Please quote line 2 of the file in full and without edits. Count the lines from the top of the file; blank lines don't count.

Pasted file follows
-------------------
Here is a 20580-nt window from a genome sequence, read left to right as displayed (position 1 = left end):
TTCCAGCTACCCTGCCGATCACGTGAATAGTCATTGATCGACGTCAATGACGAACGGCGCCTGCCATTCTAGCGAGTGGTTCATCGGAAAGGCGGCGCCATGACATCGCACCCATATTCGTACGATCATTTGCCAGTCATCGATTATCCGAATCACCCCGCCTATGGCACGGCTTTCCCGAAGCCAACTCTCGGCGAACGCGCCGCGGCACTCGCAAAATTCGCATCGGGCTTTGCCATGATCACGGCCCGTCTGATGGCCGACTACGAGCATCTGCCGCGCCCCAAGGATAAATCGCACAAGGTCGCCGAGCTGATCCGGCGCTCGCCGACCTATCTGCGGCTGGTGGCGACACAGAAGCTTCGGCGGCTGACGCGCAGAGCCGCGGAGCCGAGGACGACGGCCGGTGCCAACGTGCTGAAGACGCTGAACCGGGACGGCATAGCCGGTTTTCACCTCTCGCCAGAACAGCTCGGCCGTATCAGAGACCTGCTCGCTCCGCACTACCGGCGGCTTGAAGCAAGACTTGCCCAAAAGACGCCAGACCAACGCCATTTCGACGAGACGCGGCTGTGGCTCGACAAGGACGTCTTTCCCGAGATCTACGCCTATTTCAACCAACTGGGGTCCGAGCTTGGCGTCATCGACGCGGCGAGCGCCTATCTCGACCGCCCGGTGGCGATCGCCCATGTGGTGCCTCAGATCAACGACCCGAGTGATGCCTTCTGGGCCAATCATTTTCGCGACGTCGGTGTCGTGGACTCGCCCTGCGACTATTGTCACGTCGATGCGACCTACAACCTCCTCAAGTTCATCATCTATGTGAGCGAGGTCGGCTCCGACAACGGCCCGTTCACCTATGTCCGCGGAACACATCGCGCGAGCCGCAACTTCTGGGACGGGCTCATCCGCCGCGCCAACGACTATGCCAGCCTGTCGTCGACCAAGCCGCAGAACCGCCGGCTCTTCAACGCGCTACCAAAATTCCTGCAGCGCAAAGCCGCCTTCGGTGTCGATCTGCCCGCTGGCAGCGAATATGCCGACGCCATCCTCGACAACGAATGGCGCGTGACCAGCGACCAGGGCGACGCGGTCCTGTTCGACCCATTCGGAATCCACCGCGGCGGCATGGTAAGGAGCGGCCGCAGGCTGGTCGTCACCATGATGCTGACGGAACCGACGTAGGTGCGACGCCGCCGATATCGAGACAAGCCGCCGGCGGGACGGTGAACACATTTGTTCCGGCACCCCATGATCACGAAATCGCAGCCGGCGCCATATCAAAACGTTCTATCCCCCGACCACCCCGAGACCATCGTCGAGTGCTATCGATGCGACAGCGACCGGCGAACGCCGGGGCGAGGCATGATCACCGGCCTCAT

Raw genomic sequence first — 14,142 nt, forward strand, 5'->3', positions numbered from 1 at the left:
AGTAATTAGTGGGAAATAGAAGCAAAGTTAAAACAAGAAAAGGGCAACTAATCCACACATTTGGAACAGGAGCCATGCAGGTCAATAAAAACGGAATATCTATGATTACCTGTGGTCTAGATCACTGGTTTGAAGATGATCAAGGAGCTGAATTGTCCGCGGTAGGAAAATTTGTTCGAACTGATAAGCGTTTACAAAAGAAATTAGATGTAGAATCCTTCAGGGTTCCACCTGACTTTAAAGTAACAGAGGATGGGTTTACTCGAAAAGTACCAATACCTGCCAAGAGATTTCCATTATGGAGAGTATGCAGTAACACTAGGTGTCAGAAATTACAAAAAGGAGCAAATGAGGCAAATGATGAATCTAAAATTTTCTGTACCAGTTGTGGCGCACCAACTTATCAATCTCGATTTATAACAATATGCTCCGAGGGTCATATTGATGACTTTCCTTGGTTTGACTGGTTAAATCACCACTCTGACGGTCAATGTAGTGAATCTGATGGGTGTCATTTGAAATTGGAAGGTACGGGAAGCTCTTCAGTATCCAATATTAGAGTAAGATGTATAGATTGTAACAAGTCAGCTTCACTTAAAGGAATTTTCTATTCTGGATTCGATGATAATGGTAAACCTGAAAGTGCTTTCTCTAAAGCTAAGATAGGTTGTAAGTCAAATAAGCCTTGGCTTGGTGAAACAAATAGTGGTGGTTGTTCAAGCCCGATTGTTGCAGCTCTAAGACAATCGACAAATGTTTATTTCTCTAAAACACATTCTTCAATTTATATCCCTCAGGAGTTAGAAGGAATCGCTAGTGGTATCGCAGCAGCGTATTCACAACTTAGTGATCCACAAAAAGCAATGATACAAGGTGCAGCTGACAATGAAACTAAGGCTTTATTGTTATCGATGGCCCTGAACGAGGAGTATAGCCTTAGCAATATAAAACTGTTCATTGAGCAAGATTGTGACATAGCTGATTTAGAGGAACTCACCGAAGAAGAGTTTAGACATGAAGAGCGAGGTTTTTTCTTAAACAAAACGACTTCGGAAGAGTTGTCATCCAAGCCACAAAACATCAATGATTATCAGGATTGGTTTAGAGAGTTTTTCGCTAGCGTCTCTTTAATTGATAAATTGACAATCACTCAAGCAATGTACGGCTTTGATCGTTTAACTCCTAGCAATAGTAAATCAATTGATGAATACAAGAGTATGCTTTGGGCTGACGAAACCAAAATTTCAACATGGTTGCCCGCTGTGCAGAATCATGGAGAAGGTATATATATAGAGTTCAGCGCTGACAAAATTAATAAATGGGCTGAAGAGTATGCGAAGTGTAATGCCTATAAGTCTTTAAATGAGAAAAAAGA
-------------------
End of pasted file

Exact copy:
TTCCAGCTACCCTGCCGATCACGTGAATAGTCATTGATCGACGTCAATGACGAACGGCGCCTGCCATTCTAGCGAGTGGTTCATCGGAAAGGCGGCGCCATGACATCGCACCCATATTCGTACGATCATTTGCCAGTCATCGATTATCCGAATCACCCCGCCTATGGCACGGCTTTCCCGAAGCCAACTCTCGGCGAACGCGCCGCGGCACTCGCAAAATTCGCATCGGGCTTTGCCATGATCACGGCCCGTCTGATGGCCGACTACGAGCATCTGCCGCGCCCCAAGGATAAATCGCACAAGGTCGCCGAGCTGATCCGGCGCTCGCCGACCTATCTGCGGCTGGTGGCGACACAGAAGCTTCGGCGGCTGACGCGCAGAGCCGCGGAGCCGAGGACGACGGCCGGTGCCAACGTGCTGAAGACGCTGAACCGGGACGGCATAGCCGGTTTTCACCTCTCGCCAGAACAGCTCGGCCGTATCAGAGACCTGCTCGCTCCGCACTACCGGCGGCTTGAAGCAAGACTTGCCCAAAAGACGCCAGACCAACGCCATTTCGACGAGACGCGGCTGTGGCTCGACAAGGACGTCTTTCCCGAGATCTACGCCTATTTCAACCAACTGGGGTCCGAGCTTGGCGTCATCGACGCGGCGAGCGCCTATCTCGACCGCCCGGTGGCGATCGCCCATGTGGTGCCTCAGATCAACGACCCGAGTGATGCCTTCTGGGCCAATCATTTTCGCGACGTCGGTGTCGTGGACTCGCCCTGCGACTATTGTCACGTCGATGCGACCTACAACCTCCTCAAGTTCATCATCTATGTGAGCGAGGTCGGCTCCGACAACGGCCCGTTCACCTATGTCCGCGGAACACATCGCGCGAGCCGCAACTTCTGGGACGGGCTCATCCGCCGCGCCAACGACTATGCCAGCCTGTCGTCGACCAAGCCGCAGAACCGCCGGCTCTTCAACGCGCTACCAAAATTCCTGCAGCGCAAAGCCGCCTTCGGTGTCGATCTGCCCGCTGGCAGCGAATATGCCGACGCCATCCTCGACAACGAATGGCGCGTGACCAGCGACCAGGGCGACGCGGTCCTGTTCGACCCATTCGGAATCCACCGCGGCGGCATGGTAAGGAGCGGCCGCAGGCTGGTCGTCACCATGATGCTGACGGAACCGACGTAGGTGCGACGCCGCCGATATCGAGACAAGCCGCCGGCGGGACGGTGAACACATTTGTTCCGGCACCCCATGATCACGAAATCGCAGCCGGCGCCATATCAAAACGTTCTATCCCCCGACCACCCCGAGACCATCGTCGAGTGCTATCGATGCGACAGCGACCGGCGAACGCCGGGGCGAGGCATGATCACCGGCCTCAT